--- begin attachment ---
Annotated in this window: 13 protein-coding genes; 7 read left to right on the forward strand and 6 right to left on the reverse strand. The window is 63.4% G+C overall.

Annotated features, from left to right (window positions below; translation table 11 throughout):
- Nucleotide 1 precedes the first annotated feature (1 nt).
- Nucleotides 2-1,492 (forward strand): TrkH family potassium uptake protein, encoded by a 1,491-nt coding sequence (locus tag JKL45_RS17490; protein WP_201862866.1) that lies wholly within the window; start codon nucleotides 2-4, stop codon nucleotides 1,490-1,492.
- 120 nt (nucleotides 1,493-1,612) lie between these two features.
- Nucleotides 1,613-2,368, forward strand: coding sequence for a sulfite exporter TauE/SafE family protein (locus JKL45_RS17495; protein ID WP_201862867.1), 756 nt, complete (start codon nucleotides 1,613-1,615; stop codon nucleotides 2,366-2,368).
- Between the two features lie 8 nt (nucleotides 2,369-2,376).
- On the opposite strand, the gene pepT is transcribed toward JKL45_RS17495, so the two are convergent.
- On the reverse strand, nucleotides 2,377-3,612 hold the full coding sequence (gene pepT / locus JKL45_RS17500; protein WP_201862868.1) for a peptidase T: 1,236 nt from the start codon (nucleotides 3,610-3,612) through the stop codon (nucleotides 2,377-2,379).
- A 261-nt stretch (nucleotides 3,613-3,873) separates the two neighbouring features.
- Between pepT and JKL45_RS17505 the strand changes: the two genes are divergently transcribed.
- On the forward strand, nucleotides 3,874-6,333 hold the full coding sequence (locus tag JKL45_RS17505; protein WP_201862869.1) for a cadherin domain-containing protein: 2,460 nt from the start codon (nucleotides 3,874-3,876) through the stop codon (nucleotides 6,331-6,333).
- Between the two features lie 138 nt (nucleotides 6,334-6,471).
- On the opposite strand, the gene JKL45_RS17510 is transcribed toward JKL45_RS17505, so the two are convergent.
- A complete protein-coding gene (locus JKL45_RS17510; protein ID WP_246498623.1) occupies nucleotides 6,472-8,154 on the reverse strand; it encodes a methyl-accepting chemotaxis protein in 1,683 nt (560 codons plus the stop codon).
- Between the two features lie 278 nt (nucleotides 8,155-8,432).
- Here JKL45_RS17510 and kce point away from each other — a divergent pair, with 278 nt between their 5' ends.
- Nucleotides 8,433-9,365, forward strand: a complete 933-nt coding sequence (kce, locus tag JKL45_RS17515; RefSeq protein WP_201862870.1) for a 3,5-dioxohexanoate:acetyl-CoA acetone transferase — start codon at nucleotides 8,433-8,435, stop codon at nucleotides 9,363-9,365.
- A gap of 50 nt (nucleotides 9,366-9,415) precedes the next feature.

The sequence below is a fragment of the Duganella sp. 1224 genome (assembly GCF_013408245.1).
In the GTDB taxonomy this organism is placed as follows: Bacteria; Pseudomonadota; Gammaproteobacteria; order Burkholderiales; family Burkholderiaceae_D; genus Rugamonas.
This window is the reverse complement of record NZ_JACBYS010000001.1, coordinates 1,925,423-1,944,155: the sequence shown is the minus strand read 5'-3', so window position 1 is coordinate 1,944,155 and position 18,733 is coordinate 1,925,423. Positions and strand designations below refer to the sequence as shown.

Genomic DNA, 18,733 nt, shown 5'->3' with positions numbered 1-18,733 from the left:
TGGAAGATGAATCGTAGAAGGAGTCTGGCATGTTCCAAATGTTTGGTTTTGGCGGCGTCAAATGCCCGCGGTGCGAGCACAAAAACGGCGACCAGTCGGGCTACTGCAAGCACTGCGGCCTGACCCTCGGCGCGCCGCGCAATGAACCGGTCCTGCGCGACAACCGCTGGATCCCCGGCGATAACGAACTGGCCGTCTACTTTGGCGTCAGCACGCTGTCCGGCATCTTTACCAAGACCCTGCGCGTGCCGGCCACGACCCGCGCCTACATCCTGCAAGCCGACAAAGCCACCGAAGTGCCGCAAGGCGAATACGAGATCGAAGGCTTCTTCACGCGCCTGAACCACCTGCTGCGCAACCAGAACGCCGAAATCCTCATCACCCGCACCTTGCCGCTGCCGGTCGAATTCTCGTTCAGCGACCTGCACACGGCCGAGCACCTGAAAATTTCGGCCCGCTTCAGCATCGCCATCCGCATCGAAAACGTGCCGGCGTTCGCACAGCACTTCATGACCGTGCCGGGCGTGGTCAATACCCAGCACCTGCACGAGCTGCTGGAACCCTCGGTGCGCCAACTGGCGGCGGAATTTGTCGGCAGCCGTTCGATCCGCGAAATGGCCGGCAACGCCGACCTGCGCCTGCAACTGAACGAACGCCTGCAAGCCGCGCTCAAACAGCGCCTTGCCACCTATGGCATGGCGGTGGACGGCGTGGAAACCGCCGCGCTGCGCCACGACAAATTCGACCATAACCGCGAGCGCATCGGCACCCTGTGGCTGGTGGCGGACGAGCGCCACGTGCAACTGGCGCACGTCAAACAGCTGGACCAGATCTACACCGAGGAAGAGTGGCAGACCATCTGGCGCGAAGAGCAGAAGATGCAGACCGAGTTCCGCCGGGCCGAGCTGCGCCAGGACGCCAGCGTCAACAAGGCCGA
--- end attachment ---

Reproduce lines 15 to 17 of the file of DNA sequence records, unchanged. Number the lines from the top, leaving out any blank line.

- A complete protein-coding gene (locus JKL45_RS17510; protein ID WP_246498623.1) occupies nucleotides 6,472-8,154 on the reverse strand; it encodes a methyl-accepting chemotaxis protein in 1,683 nt (560 codons plus the stop codon).
- Between the two features lie 278 nt (nucleotides 8,155-8,432).
- Here JKL45_RS17510 and kce point away from each other — a divergent pair, with 278 nt between their 5' ends.